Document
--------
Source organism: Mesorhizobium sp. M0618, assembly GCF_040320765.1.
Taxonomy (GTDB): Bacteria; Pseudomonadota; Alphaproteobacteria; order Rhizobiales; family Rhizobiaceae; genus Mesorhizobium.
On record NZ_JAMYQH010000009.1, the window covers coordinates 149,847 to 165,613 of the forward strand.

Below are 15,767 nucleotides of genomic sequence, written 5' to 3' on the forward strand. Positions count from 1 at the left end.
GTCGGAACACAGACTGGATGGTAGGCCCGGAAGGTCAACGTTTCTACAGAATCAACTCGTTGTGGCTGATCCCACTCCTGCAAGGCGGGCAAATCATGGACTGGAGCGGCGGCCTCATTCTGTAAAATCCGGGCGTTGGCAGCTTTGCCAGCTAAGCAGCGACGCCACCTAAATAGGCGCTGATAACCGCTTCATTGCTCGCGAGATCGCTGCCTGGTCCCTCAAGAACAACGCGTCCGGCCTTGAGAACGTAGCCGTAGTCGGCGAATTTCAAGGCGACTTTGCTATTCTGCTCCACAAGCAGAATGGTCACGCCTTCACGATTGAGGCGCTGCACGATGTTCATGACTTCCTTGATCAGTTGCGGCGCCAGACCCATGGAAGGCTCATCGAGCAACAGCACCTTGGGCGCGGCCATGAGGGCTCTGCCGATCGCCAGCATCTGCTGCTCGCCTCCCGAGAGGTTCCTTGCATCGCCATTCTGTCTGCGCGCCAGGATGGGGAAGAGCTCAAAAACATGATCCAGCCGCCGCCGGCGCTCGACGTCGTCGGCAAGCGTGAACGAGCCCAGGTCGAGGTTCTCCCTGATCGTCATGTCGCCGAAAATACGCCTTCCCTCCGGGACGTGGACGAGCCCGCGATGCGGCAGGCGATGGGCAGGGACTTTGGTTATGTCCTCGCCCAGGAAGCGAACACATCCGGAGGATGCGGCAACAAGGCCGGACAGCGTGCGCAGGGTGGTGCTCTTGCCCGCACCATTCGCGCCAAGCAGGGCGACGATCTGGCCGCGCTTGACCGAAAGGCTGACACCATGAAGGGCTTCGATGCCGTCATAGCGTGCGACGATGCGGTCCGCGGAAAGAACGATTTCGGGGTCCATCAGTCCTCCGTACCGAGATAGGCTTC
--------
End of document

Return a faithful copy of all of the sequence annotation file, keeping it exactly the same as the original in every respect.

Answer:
Source organism: Mesorhizobium sp. M0618, assembly GCF_040320765.1.
Taxonomy (GTDB): Bacteria; Pseudomonadota; Alphaproteobacteria; order Rhizobiales; family Rhizobiaceae; genus Mesorhizobium.
On record NZ_JAMYQH010000009.1, the window covers coordinates 149,847 to 165,613 of the forward strand.

Below are 15,767 nucleotides of genomic sequence, written 5' to 3' on the forward strand. Positions count from 1 at the left end.
GTCGGAACACAGACTGGATGGTAGGCCCGGAAGGTCAACGTTTCTACAGAATCAACTCGTTGTGGCTGATCCCACTCCTGCAAGGCGGGCAAATCATGGACTGGAGCGGCGGCCTCATTCTGTAAAATCCGGGCGTTGGCAGCTTTGCCAGCTAAGCAGCGACGCCACCTAAATAGGCGCTGATAACCGCTTCATTGCTCGCGAGATCGCTGCCTGGTCCCTCAAGAACAACGCGTCCGGCCTTGAGAACGTAGCCGTAGTCGGCGAATTTCAAGGCGACTTTGCTATTCTGCTCCACAAGCAGAATGGTCACGCCTTCACGATTGAGGCGCTGCACGATGTTCATGACTTCCTTGATCAGTTGCGGCGCCAGACCCATGGAAGGCTCATCGAGCAACAGCACCTTGGGCGCGGCCATGAGGGCTCTGCCGATCGCCAGCATCTGCTGCTCGCCTCCCGAGAGGTTCCTTGCATCGCCATTCTGTCTGCGCGCCAGGATGGGGAAGAGCTCAAAAACATGATCCAGCCGCCGCCGGCGCTCGACGTCGTCGGCAAGCGTGAACGAGCCCAGGTCGAGGTTCTCCCTGATCGTCATGTCGCCGAAAATACGCCTTCCCTCCGGGACGTGGACGAGCCCGCGATGCGGCAGGCGATGGGCAGGGACTTTGGTTATGTCCTCGCCCAGGAAGCGAACACATCCGGAGGATGCGGCAACAAGGCCGGACAGCGTGCGCAGGGTGGTGCTCTTGCCCGCACCATTCGCGCCAAGCAGGGCGACGATCTGGCCGCGCTTGACCGAAAGGCTGACACCATGAAGGGCTTCGATGCCGTCATAGCGTGCGACGATGCGGTCCGCGGAAAGAACGATTTCGGGGTCCATCAGTCCTCCGTACCGAGATAGGCTTC